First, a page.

Hussey should be considered as one of the greats

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Mike Hussey reacts after being dismissed first ball during first innings of Boxing Day Test between Australia and India at the MCG in Melbourne, Monday, Dec 26, 2011.(AAP Image/Julian Smith).

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It took Michael Hussey 10 years to make his international debut for Australia in 2004, and in 2005 he finally was rewarded with a baggy green after missing out on selection during the Ashes.

Everyone, especially state-based teammates Justin Langer and Adam Gilchrist, knew how good he was, having scored 15,000 first-class runs by 2005 with a high score of 331*.

And, oh boy, when he got his chance, he made the most of it. In his first 20 Test matches, Hussey scored eight hundreds, eight fifties and had an average over 80. At the end of 2006 it was a peaking at a Bradman-like 100.

He was the fastest ever batsman to reach 1000 Test runs and his ODI average was very similar to his Test record (he averaged 77 by the 2007 World Cup).

But like all cricketers (except for Bradman), this purple patch had to come to an end and by 2010 his Test average had plummeted to 55, which is still right up there with the best in the game.

Hussey is the only Australian player in the last 20 years to have played more than 50 Tests. Despite the fact his form has slightly diminished since 2009, he is probably Australia’s most consistent player and most hard-working cricketer.

Hussey has scored 680 runs this year at an average of 52, which is his career average, including three hundreds. It hasn’t been a spectacular year by any means for Hussey but it has been a marvelous return to form which started at the MCG last year against India with a match-winning 89.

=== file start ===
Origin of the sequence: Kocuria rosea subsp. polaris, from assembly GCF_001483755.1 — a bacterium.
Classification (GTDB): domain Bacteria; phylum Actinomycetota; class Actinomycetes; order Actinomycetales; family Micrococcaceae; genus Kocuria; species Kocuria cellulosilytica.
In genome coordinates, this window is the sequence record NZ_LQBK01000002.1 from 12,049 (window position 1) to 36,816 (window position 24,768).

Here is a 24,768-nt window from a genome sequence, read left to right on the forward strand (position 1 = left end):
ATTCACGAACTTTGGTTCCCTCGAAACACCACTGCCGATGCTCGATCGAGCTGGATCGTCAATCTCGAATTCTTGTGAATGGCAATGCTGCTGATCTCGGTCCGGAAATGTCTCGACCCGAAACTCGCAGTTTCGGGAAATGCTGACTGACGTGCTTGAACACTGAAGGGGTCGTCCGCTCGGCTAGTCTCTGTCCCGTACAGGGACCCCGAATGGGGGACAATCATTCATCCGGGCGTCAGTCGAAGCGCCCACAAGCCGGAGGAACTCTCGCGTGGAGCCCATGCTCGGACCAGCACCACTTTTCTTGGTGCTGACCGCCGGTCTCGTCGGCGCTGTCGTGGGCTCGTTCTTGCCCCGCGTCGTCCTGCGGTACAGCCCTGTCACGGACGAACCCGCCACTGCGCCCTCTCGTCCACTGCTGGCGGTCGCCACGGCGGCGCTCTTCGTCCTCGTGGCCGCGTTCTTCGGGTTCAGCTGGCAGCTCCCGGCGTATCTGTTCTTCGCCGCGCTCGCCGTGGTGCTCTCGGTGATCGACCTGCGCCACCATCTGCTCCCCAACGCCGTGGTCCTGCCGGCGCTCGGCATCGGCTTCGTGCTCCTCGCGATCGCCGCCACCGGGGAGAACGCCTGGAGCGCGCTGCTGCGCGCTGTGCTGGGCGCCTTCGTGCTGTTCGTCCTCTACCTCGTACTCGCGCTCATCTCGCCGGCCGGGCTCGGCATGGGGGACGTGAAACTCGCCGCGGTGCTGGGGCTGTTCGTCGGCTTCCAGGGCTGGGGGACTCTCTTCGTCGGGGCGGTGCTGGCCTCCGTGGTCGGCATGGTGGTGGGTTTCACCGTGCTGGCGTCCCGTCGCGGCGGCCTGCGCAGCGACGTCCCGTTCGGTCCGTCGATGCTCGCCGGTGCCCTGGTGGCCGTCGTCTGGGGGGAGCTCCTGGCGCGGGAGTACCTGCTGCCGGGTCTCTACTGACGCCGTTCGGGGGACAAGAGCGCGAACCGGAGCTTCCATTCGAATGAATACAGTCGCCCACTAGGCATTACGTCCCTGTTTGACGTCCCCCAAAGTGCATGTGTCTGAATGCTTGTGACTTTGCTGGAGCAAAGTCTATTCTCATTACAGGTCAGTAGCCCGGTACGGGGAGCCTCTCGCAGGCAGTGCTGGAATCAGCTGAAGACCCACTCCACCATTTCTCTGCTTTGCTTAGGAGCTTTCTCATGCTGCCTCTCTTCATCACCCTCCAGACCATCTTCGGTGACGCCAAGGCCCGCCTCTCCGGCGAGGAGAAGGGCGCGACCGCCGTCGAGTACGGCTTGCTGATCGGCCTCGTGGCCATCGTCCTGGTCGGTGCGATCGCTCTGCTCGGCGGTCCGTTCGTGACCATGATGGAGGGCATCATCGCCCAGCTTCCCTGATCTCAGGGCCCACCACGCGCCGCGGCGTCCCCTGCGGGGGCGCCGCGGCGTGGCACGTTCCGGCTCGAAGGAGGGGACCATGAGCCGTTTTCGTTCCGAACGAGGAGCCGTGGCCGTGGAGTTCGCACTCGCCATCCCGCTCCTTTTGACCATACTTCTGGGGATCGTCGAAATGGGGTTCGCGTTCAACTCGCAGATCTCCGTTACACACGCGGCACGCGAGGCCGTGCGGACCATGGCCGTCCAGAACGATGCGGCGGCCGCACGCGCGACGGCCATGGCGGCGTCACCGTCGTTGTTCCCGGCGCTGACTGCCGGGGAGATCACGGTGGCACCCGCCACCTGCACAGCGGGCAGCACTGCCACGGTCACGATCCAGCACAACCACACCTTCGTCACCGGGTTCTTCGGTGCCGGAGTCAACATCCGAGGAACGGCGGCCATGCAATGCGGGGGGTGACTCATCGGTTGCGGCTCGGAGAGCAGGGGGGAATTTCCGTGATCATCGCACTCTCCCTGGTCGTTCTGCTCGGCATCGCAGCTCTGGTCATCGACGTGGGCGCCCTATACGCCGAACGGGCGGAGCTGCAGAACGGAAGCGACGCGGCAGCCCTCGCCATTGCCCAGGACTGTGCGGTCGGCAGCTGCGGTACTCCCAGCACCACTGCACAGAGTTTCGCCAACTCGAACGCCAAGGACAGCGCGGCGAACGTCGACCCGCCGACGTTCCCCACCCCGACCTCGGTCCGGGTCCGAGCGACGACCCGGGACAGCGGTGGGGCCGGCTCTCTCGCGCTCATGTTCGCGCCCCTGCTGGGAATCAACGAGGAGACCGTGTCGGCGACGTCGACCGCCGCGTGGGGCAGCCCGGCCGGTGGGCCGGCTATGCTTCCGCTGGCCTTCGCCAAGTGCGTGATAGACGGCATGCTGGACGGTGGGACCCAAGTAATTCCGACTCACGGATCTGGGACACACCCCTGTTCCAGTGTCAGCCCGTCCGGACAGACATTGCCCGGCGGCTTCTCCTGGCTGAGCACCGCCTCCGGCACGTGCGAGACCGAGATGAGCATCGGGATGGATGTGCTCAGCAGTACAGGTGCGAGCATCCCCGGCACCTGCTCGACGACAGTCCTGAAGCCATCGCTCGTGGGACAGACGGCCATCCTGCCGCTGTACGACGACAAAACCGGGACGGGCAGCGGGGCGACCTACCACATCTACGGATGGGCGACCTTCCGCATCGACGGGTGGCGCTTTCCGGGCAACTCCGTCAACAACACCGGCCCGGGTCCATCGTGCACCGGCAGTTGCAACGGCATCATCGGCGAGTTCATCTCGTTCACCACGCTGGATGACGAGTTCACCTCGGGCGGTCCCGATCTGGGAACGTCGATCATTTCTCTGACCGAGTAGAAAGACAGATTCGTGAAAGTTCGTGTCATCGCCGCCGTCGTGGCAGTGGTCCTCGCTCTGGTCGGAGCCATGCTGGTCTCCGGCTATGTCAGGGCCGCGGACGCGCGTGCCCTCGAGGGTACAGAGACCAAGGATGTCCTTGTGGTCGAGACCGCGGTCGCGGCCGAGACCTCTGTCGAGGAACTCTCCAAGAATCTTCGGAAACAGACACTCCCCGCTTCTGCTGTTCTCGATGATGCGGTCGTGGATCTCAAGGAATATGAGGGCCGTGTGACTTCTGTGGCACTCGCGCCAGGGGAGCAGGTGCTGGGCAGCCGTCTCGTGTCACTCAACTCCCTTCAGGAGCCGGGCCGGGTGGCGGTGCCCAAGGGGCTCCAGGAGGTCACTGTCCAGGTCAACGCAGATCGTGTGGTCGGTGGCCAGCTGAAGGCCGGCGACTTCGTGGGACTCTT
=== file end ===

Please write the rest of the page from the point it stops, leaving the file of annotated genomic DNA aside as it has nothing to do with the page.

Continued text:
A lot of the all time greats like Ponting, Waugh, Tendulkar and Lara have scored over 10,000 runs in Test cricket, over 30 Test hundreds and have also excelled in one-day cricket with similar numbers.

But if you analyse every big inning Hussey has made, his style, how he senses moments in games and his work ethic, he should go down as one of Australia’s best.

Hussey has never gotten a big 200 or 250 in a Test match like Clarke or Ponting, but he has always been able to contribute just that little half-century or silent hundred that has helped Australia win games, especially in the shorter formats.

At 37 he looks as fit and strong as he ever was, and unlike the other veteran in the side (Ponting), he is almost certainly on his way to England next year.

No wonder he is Mr. Cricket and always will be.

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